Apart from pharmacotherapy, let-7d was also shown to sensitize breast cancer stem cells to radiotherapy by inhibiting the cyclin D1/Akt1/Wnt1 signaling pathway, extending the relevance of this microRNA to further modes of therapeutic intervention [66]. Overall, there results suggest that pharmacological modulation of let-7d levels may represent a worthwhile therapeutic concept in future breast cancer therapies.

4. Let-7d and Ovarian Cancer

Ovarian cancer is the seventh most frequent cancer and the eighth main cause of cancer-associated mortality [67]. The prognosis is poor: In the majority of cases the disease is in an advanced state at the moment of the diagnosis and the overall 5-year survival rate is only about 50%. Ovarian cancer has different histologic types; the most frequent is epithelial ovarian cancer (with the subtypes: serous, endometroid, mucinous and clear cell). Most of the patients have high-grade serous ovarian cancer, distinguished by an aggressive development and poor prognosis [68]. Surgery is important not only for the diagnosis and staging of ovarian cancer, but also in the treatment management of patients with advanced disease [69]. Platinum-based chemotherapy (including cisplatin and carboplatin) is the first-line agent in the treatment of ovarian cancer. Metastases are the main reason for the high mortality in these patients [70]. Studies in model organisms have revealed a gradual increase in ovarian and pituitary let-7 expression, including let-7d, during ovarian development, suggesting a potential role of this microRNA in ovarian function [71].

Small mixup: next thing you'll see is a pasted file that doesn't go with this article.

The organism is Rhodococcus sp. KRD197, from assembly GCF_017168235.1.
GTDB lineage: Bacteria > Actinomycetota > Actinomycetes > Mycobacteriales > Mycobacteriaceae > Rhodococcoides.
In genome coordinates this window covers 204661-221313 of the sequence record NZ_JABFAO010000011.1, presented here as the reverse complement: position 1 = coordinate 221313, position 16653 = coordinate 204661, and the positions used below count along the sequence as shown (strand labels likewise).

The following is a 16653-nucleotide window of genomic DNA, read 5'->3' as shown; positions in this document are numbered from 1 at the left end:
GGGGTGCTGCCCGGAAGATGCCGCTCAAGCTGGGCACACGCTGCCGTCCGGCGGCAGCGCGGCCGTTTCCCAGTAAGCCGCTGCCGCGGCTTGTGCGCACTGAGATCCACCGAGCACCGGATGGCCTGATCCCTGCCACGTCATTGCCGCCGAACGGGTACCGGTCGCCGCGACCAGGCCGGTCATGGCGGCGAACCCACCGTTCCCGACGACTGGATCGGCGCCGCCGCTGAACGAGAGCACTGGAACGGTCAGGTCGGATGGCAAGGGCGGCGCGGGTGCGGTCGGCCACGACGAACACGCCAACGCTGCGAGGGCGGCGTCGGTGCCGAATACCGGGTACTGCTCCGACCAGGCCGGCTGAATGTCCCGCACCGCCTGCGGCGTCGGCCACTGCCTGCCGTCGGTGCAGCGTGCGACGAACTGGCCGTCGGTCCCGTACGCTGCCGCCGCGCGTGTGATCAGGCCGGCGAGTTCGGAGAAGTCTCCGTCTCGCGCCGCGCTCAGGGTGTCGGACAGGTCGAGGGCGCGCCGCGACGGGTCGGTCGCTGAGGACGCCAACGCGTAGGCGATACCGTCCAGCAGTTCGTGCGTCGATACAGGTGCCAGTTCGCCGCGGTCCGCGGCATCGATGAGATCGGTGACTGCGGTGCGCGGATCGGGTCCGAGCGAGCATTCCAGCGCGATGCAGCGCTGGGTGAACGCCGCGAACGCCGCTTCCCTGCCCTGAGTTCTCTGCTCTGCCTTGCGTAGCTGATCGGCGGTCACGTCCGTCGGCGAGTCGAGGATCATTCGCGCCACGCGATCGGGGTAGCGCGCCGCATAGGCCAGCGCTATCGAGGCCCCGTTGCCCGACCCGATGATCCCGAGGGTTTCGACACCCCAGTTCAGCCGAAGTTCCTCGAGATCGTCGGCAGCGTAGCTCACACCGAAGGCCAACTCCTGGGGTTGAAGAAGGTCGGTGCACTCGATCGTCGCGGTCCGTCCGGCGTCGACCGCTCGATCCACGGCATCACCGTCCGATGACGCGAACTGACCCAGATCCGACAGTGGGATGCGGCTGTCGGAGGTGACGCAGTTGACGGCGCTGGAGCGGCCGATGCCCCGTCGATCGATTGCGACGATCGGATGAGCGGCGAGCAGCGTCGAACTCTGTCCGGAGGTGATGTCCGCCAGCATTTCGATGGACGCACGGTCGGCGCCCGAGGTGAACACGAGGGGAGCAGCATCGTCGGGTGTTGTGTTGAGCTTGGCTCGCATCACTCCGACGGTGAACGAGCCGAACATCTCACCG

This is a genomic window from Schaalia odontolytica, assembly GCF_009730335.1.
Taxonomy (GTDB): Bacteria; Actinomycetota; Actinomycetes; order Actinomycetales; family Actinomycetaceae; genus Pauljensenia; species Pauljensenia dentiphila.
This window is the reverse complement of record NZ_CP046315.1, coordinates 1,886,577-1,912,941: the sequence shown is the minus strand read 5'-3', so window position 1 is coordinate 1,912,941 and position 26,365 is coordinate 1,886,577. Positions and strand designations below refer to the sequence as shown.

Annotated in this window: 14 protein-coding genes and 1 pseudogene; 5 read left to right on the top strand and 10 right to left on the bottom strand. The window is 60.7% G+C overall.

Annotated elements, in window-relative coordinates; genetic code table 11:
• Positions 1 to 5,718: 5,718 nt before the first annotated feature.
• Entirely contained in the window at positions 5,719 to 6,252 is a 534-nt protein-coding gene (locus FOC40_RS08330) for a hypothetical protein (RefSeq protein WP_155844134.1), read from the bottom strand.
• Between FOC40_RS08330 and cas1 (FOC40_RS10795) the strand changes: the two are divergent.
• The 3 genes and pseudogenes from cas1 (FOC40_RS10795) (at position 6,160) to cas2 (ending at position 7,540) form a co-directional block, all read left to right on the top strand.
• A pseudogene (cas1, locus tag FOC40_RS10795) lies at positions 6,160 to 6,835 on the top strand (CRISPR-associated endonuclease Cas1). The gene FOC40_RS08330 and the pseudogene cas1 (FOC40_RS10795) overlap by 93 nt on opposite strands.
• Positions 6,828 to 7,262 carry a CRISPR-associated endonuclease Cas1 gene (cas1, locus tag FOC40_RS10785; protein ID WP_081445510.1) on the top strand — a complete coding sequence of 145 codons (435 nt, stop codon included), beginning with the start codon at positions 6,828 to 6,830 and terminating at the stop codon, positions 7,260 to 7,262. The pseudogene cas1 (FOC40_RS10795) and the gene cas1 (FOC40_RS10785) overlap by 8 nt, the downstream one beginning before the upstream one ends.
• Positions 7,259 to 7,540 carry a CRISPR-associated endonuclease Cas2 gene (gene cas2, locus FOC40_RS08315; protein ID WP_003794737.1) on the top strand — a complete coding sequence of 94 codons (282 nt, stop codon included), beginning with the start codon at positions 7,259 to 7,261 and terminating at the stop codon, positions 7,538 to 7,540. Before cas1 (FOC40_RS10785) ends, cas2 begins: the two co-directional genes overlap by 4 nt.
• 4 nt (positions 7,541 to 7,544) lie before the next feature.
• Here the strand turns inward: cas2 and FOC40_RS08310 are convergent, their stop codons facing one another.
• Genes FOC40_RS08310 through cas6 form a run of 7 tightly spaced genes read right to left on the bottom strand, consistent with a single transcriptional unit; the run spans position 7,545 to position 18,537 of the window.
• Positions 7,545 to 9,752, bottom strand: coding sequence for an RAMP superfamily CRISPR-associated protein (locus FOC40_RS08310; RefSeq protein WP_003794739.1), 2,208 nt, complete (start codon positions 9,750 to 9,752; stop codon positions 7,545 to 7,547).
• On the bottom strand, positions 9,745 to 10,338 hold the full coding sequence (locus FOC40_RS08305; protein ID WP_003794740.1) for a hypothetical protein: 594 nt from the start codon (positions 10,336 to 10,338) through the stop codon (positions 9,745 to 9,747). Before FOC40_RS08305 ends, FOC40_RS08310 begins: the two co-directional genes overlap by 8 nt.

Similar to other tumor entities, aberrant expression of let-7 family members in patients with ovarian cancer compared with that in healthy controls was identified in several studies and so the differentially expressed microRNA may have potential as a diagnostic marker [72,73,74]. However, let-7 dysregulation showed a heterogenous pattern, depending on the subtype and family member involved. For example, in liquid biopsies, let-7b is upregulated, whereas let-7f and let-7i are downregulated in ovarian cancer [75]. Among all let-7 family members, also let-7d was found to be dysregulated in ovarian cancer [76], and it has been shown that the cytokine PDGF-AA is capable of repressing let-7d expression in ovarian cancer cells [77]. High throughput sequencing revealed that the level of plasma exosomal let-7d-5p in patients with ovarian cancer was significantly higher compared to the controls [72]. Similarly, let-7d-3p was upregulated in ovarian cancer tissue relative to normal ovarian tissues in a study assessing its role in the response to neoadjuvant chemotherapy [73]. Moreover, serum levels of let-7d-3p were found to be able to discriminate epithelial ovarian cancer patients from healthy controls [74]. In the same study, HMGA2 and Kirsten Rat Sarcoma Viral Oncogene Homolog (KRAS) were identified as predicted targets of let-7d by bioinformatics analysis, and their expression levels also had a diagnostic value in the studied patient collective [74]. HMGA2 regulates gene expression by binding to AT-rich regions of DNA and thereby promotes tumor progression via different mechanisms. These include the promotion of a cancer stem cell phenotype, improved DNA repair mechanisms linked to therapeutic resistance, and regulation of multiple signaling processes that drive prometastatic EMT [78,79,80]. KRAS also has an ongogenic function in ovarian cancer, as constitutive activation of this small GTPase by gene mutations activates uncontrolled ovarian cancer cell proliferation via activation of the mitogen axctivated protein kinase (MAPK)/ extracellular signal regulated kinase (ERK) pathway, a signaling pathway that is also regulated by HMGA2 [78,81]. Therefore, downregulation of HMGA2 and KRAS by let-7d could exert an anti-oncogenic effect in ovarian cancer. However, a study comparing epithelial ovarian cancer cell lines and immortalized ovarian surface epithelium cell lines reported a significant decrease of let-7d in the cancer cells, suggesting potential cell-type- or context-dependent variability regarding let-7d expression in this tumor entity [82]. Aberrant let-7d levels are not only seen in ovarian cells, but also in cells of the tumor microenvironment, as let-7d was significantly downregulated in highly inflamed lymphatic vessels infiltrating ovarian tumors compared to less inflamed vessels [83]. Notably, this study revealed that high inflammation correlated with the relapse of ovarian cancer.